On Thursday I went shopping. At two different malls. And it was good.
In fact the longest line that I saw was at the Intermarché seafood counter, where fifteen people waited patiently to buy oysters - the big Christmas treat in France.
Yes people were buying gifts, and yes people were filling up shopping carts with food for the coming week-end, but one thing was lacking: the obsessive consumerist stress that surrounds North American Christmas.
People are just relaxed, and looking forward to a few days of food, wine, and fun with their families and friends.
France is a Catholic country, so obviously Christmas is one of the biggest days of the year. And streets everywhere are decorated with lights and trees along the sidewalks.
Houses though are bare - we’ve seen none of the insane illumination that Canadians install to demonstrate just how much they love Christmas. And, as far as I can tell, the French don’t feel moved to spend thousands of dollars on multiple gifts for every living breathing person in their orbit.
The holiday is restrained, and the emphasis is on family, and on taking a well-earned break. We like this.
Over on Twitter a number of old North Vancouver acquaintances are making a big deal of shopping local this Christmas. After two and a half months in France we’ve learned that there is a better way to do this: stop importing everything from other places.
Instead of making a big deal out of buying French products, France has somehow managed to just keep producing everything right here in the country. While Canada was off-shoring the production of everything from clothes to toys to wooden matches under the guise of “Free Trade,” France still makes almost everything within its own borders.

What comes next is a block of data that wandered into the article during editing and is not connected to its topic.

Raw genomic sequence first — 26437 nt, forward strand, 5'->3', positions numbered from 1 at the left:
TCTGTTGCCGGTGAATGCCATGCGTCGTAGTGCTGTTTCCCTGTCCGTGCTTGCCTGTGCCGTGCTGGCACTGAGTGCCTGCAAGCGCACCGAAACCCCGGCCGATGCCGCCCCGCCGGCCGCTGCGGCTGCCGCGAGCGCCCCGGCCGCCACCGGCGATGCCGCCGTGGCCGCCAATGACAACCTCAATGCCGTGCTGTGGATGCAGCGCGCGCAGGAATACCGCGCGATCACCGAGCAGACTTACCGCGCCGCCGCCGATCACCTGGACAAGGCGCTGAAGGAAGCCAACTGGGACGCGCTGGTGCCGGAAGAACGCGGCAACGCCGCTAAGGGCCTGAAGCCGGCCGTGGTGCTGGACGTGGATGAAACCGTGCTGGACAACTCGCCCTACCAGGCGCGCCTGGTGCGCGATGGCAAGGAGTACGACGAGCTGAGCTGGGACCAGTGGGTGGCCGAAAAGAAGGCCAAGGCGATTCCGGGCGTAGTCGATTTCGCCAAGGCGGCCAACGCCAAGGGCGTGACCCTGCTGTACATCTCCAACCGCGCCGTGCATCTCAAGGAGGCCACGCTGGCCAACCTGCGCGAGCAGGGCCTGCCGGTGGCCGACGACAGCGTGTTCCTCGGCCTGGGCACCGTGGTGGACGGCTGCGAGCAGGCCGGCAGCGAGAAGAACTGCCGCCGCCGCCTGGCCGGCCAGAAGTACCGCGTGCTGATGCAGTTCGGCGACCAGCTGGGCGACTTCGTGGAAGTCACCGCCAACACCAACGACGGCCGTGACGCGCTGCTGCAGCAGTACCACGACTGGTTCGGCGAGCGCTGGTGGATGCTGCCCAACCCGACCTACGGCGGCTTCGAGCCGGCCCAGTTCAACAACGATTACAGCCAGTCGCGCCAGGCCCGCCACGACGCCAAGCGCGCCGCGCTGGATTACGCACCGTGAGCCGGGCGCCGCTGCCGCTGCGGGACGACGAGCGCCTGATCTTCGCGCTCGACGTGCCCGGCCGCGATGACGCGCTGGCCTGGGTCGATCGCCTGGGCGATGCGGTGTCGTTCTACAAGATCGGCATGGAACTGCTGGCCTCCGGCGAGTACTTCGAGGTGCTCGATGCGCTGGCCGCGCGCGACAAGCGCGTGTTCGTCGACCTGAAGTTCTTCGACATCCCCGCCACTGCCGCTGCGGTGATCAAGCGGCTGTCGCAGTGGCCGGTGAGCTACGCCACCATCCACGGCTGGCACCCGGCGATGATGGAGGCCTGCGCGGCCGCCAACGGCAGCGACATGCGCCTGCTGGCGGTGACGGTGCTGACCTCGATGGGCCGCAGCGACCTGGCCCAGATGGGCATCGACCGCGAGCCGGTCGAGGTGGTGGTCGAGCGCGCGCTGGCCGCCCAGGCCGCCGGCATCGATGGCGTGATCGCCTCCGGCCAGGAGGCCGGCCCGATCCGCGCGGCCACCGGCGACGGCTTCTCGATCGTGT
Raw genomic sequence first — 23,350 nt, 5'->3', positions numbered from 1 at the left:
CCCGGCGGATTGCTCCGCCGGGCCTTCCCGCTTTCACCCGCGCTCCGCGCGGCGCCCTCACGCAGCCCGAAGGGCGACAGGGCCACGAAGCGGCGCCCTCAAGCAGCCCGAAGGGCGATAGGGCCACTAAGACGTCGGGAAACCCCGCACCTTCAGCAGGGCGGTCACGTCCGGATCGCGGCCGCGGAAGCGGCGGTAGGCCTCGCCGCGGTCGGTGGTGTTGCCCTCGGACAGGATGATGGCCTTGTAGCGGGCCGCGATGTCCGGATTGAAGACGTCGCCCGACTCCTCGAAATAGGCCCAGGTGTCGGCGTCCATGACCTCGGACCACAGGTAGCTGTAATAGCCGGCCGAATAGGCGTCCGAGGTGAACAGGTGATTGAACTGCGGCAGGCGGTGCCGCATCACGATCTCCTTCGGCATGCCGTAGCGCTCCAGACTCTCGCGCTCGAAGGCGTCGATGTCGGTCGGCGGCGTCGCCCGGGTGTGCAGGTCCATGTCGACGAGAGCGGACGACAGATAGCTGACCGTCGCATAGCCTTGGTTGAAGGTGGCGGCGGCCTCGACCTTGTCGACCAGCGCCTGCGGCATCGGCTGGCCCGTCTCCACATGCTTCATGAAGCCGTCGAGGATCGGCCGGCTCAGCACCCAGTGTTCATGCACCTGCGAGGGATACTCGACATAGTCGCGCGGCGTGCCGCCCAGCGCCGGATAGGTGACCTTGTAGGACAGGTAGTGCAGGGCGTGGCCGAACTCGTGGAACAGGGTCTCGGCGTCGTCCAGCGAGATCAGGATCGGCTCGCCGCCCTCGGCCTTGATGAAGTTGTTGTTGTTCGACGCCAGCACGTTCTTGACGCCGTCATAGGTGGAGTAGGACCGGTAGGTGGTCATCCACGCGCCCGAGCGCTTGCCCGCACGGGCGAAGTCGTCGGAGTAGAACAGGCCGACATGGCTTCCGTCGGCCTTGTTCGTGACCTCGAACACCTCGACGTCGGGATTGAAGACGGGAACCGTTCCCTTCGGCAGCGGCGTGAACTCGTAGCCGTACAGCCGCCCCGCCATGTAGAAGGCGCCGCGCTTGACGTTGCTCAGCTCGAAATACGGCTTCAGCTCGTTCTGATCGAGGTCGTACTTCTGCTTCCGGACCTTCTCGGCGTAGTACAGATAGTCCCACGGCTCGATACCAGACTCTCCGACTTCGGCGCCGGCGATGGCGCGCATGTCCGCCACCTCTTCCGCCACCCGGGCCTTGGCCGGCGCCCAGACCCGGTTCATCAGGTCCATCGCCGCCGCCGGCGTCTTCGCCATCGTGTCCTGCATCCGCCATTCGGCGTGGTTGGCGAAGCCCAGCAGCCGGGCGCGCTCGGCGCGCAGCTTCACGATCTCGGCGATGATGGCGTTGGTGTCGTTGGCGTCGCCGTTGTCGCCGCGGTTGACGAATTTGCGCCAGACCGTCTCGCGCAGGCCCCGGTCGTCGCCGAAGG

And because, somehow, miraculously, they have also managed to not have every business sold off to a multinational company they also have a wealth of successful, local producers.
So the vegetables that we buy are all grown within a couple of miles, regardless of whether we’re shopping at a farmers’ market or a supermarket. Fruit is almost all grown right in France. The duck that we roasted for Christmas dinner (pictured below) wasn’t vacuum packed in plastic and flavourless, it has been killed and plucked the day before, and we were offered the option of having the head and neck whacked off before we took it away - wrapped in a chunk of white butchers’ paper.
Our wine of course was regional, but so was the truly magnificent cognac, bought, again, from local producer about an hour north of here. And the baked goods - baguettes, brioche, and frangipane, all made by the village baker five minutes up the road.
I really need to stress that what France has managed, despite being part of the giant European Union trading block, is to keep small and local producers alive and healthy, and seems to have done that by keeping the multinational behemoths at arms’ length. That may have been because French people really don’t like the kind of homogenous garbage that people buy in Canada, but I have to think that it also reflects a governmental choice to preserve the local even it if costs more and seems less efficient.
Christmas trees don’t seem to be quite the big obsession that they are in Canada, but we did pick one up for 7.50 €, then decorated it without buying endless strings of lights and tons of Disney themed decorations.
At the end of the day we have learned that Christmas can be relaxed, and slow, and low-key, and stress-free. And that, arguably, is the best gift that we’ve received this year.
That, and some truly wonderful new Christmas music.